M. Qazi, Author: India - A Simple Recipe for Financial Inclusion

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Aug 2017
India, August, 31 2017 - Today, digital technology and mobile phones offer an unprecedented opportunity to connect poor people to services such as savings, loans, insurance and payments. But owning a phone or even opening a digital account does not ensure the account is used. Two-thirds of world's 299 million mobile money accounts are dormant. India remains among the most cash-intensive economies in the world, with a cash-to-gross domestic product ratio of 12 per cent. Around 97 per cent of all transactions in the country are in cash, which explains why India remains among nations with lowest access to digital payments.

Merely opening physical accounts as flag posts of financial identity won't help. People must have the ability to understand and execute matters of personal finance

Finance is the glue that holds all pieces of our life together. Ideal financial societies are those which provide safe and convenient ways of managing these simple monetary affairs. This philosophy is known as financial inclusion. It has been providing financial tools to people — tools that they can afford, tools that are safe and properly regulated, one’s that people can access conveniently. These tools enable people to save and to responsibly borrow — allowing them to build their assets and improve livelihoods. The term ‘most buzzed’ in this respect is “the unbanked” — usually defined as people who don't have a traditional savings account. These are the people who have to be brought into the orbit of formal finance. Financial services are like clean water and electricity. But opening an account does not ensure the account is used.

Today, digital technology and mobile phones offer an unprecedented opportunity to connect poor people to services such as savings, loans, insurance and payments. But owning a phone or even opening a digital account does not ensure the account is used. Two-thirds of world's 299 million mobile money accounts are dormant. India remains among the most cash-intensive economies in the world, with a cash-to-gross domestic product ratio of 12 per cent. Around 97 per cent of all transactions in the country are in cash, which explains why India remains among nations with lowest access to digital payments.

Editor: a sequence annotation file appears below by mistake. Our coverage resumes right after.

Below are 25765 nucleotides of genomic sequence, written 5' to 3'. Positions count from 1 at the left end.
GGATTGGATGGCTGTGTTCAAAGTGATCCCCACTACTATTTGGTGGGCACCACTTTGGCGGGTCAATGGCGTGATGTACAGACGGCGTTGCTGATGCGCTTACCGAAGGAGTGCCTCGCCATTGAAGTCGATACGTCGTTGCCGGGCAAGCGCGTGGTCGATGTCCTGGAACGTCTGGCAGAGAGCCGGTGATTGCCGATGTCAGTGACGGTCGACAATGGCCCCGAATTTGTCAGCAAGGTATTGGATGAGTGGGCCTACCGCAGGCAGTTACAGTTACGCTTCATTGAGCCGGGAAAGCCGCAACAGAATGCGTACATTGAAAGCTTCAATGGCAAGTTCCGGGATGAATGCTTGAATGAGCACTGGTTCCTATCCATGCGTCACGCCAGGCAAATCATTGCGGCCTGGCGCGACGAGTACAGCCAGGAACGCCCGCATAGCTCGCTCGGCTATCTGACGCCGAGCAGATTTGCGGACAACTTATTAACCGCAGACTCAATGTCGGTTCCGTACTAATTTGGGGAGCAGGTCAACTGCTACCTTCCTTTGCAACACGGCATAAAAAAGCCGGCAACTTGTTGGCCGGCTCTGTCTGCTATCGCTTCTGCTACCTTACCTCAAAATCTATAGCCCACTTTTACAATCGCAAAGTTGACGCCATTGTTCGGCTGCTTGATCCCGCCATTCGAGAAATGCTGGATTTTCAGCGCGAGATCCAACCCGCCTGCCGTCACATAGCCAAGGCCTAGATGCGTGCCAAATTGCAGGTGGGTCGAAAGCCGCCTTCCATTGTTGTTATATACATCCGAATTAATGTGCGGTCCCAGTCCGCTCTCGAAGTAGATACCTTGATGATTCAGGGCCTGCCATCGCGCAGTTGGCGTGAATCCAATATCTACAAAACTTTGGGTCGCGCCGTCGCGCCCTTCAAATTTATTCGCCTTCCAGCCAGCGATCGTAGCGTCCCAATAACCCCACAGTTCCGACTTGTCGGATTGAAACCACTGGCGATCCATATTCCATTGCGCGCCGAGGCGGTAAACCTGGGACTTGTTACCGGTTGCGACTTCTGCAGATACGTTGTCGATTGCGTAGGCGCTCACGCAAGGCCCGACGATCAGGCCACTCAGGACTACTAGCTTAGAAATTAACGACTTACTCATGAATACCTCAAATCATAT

In a digital world, safety and security is important. Remaining safe is an individual's own responsibility which has to be taken seriously. Payment providers can put in the most fool-proof systems in the world but the human element of payments and, hence, actions, resulting in fraud, cannot be emphasised enough. In India, financial inclusion received a steroidal boost with Prime Minister's Jan Dhan Yojana (PMJDY). By January 4, there were over 265 million accounts under the scheme. But a disquieting feature is that public banks, regional rural banks and 13 private lenders reported that as on March 24, 92,52,609 accounts were frozen under the PMJDY owing to inactivity. A survey of these accounts found that only 33 per cent of all beneficiaries were ready to use their Rupay cards. Merely opening physical accounts as flag posts of financial identity won't help unless they are actively used by people for managing their money. To make this possible people have to be imparted an ability to understand and execute matters of personal finance, including basic numeracy and literacy, budgeting, investing, and risk diversification. This skill is known as financial literacy. It is a combination of financial awareness, knowledge, skills, attitude and behaviours necessary to make sound financial decisions and ultimately achieve individual financial well-being.